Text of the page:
One of the best parts of the sports year is upon us: Major League Baseball’s spring training. For many teams and their fans, it is a time of hope and promise, a rebirth of the joy of the sport. Part of the fun of spring training is trying to figure out who all the players are. Is number 82 going to be the next great relief pitcher? Has anyone heard of any of these guys on this afternoon’s split-squad roster? And for sports bettors, it is a glorious chaos, as it is virtually impossible to have any idea how any game is going to pan out. MLB wants to put an end to the chaos, recently asking the Nevada Gaming Control Board to ban wagering on spring training games. The NGCB took the request under advisement and ultimately declined it, seeing no reason to prevent people from betting on the games.
It is the fact that the games don’t matter that is giving MLB heartburn. In a statement, the league explained thusly:
Spring Training games are exhibition contests in which the primary focus of Clubs and players is to prepare for the coming season rather than to win games or perform at maximum effort on every single play. These games are not conducive to betting and carry heightened integrity risks, and states should not permit bookmakers to offer bets on them. Limited and historically in-person betting on Spring Training in one state did not pose nearly the same integrity risks that widespread betting on Spring Training in multiple states will pose.
The idea here is that because they are just practice games in which nobody will be critiqued based on wins and losses and managers use the games in order to evaluate players, it would be easy for a player or coach to manipulate the outcome in a way which would be virtually undetectable. For example, in a regular season game, a manager might make a certain substitution in order to win. Making an inexplicable substitution or lack thereof would be very noticeable, even if nobody thought anything was fishy.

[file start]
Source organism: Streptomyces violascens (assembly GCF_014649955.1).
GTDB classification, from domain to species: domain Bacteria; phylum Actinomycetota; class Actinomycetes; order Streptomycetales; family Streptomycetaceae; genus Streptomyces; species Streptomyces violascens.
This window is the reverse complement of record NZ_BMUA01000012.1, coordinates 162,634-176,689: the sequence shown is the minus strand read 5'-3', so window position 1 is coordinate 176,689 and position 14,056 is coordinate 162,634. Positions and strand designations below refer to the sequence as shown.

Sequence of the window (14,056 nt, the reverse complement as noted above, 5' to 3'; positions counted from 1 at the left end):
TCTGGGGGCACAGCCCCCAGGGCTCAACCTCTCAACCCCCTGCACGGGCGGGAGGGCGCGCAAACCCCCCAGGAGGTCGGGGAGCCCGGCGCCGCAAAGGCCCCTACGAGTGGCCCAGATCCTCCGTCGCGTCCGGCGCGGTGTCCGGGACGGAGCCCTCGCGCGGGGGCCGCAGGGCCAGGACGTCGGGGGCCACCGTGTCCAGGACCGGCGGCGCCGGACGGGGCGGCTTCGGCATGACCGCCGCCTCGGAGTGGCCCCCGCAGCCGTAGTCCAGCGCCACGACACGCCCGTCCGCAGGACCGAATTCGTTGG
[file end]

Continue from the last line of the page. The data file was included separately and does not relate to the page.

In a spring training game, though, playing time decisions are usually made based on the need to evaluate players, not based on the desire to win the game. Therefore, what might be a ridiculous pitching change in the regular season would be perfectly normal in spring training. Nobody would care. Thus, if a manager wanted to try to manipulate the outcome for betting reasons, it would be much more difficult to detect in a practice game.
The NGCB replied, saying, “Based on our history and experience in regulating sports wagering, we are not inclined to prohibit our licensed sports books from taking wagers on MLB Spring Training games. We have a common goal to combat sports bribery and maintain the integrity of your sport, and are available to discuss ways we can work together in this effort.”